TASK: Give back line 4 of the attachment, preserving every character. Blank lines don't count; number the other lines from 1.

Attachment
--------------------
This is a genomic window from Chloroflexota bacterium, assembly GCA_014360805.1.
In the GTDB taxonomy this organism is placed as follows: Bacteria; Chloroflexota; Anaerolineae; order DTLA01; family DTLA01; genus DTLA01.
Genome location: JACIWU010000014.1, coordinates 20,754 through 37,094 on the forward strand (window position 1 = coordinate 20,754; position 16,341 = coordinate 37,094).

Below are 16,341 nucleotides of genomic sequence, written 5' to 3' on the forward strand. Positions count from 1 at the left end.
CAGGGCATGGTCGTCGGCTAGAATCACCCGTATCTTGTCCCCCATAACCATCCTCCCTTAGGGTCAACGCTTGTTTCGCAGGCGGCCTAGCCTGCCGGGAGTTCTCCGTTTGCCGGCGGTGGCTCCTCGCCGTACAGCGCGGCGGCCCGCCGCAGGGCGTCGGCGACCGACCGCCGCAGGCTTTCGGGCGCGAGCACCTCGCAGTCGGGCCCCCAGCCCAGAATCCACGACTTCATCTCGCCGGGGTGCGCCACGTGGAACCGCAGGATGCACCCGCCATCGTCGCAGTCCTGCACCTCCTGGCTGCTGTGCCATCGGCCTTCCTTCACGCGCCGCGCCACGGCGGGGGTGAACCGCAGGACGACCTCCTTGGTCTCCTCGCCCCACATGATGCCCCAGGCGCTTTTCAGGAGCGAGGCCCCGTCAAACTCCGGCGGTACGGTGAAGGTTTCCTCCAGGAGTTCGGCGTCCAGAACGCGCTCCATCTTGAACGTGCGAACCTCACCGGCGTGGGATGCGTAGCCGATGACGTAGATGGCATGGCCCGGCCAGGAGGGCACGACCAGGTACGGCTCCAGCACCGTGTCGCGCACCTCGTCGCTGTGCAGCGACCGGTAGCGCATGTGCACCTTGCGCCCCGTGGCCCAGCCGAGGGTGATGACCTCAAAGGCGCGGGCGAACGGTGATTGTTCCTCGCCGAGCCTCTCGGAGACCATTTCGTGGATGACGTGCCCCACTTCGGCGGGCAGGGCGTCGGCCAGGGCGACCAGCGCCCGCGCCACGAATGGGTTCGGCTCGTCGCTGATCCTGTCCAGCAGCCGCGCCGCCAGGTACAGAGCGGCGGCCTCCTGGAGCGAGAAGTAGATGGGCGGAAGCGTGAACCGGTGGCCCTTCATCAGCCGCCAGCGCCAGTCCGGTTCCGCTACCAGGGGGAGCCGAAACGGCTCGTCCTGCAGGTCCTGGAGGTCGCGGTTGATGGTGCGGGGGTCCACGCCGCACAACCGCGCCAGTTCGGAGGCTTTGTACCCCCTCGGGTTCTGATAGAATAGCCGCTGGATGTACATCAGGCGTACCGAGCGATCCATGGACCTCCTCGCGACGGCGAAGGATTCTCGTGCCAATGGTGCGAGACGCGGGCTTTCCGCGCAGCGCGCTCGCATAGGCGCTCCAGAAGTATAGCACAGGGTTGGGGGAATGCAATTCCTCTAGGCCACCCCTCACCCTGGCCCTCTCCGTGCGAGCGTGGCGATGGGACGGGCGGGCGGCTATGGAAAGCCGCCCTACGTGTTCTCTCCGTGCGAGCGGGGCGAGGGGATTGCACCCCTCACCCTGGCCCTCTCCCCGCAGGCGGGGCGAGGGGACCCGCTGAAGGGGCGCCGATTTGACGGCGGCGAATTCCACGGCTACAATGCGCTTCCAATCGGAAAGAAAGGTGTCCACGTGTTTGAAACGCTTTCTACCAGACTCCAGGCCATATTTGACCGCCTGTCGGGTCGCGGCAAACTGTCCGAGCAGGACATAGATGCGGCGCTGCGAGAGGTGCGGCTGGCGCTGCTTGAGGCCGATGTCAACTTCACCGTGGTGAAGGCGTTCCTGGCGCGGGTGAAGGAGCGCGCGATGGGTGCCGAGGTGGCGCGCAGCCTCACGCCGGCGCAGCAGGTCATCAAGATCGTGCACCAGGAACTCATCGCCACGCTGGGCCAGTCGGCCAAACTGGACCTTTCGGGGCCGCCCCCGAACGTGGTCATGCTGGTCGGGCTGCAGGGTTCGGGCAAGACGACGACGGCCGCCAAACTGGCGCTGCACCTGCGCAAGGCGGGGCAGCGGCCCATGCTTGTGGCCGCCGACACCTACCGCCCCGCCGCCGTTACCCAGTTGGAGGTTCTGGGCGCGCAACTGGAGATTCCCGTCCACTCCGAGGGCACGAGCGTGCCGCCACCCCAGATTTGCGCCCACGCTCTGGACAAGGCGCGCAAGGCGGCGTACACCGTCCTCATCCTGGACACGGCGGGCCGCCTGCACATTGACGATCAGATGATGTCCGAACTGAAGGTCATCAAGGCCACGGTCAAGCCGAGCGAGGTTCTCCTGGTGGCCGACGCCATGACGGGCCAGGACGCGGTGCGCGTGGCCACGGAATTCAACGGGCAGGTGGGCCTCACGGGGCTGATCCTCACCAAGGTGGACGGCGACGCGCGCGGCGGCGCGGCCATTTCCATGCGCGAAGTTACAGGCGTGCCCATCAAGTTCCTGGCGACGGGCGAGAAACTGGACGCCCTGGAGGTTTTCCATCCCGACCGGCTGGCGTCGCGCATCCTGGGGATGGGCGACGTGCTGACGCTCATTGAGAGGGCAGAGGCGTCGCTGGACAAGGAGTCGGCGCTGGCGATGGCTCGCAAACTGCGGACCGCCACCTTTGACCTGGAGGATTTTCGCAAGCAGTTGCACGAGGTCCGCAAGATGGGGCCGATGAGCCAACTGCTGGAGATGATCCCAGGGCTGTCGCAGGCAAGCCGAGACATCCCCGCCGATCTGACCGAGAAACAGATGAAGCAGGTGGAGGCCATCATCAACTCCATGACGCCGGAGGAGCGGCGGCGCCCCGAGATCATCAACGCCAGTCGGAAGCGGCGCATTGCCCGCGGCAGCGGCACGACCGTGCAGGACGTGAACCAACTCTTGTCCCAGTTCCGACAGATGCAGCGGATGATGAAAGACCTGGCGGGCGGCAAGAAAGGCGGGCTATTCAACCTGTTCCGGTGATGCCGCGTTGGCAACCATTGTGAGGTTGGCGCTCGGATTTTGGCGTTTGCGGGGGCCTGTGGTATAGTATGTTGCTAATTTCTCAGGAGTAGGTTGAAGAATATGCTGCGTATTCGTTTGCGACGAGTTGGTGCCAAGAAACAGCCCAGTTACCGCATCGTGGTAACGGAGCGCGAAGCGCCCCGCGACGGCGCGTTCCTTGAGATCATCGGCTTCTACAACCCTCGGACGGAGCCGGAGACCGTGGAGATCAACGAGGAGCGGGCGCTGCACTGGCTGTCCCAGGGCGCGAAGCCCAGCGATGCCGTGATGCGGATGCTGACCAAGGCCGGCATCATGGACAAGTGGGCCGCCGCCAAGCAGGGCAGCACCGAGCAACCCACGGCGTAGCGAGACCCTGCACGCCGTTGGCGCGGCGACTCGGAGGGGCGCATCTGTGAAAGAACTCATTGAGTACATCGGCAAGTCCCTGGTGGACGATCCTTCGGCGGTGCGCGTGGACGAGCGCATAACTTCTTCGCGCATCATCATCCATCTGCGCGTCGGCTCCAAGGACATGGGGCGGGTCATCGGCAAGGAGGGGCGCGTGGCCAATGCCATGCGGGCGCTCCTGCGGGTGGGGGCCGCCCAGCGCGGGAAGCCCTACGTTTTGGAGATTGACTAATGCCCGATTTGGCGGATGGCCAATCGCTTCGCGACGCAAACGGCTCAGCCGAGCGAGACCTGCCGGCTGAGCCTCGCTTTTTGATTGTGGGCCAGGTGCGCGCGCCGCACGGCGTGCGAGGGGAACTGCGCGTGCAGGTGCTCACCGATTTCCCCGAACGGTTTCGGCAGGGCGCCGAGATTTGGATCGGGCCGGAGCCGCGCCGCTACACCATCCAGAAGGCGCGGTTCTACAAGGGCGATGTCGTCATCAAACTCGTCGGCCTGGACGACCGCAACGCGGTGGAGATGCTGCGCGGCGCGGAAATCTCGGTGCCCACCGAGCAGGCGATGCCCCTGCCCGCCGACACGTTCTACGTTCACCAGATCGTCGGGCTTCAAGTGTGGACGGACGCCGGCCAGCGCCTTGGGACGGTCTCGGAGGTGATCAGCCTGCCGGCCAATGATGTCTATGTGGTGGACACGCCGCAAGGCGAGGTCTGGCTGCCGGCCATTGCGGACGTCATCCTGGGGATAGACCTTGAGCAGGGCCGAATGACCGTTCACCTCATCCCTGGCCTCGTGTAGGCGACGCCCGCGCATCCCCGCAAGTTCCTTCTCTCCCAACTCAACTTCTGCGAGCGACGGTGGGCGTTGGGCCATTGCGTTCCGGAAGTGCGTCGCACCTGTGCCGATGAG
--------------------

Below are 16,341 nucleotides of genomic sequence, written 5' to 3' on the forward strand. Positions count from 1 at the left end.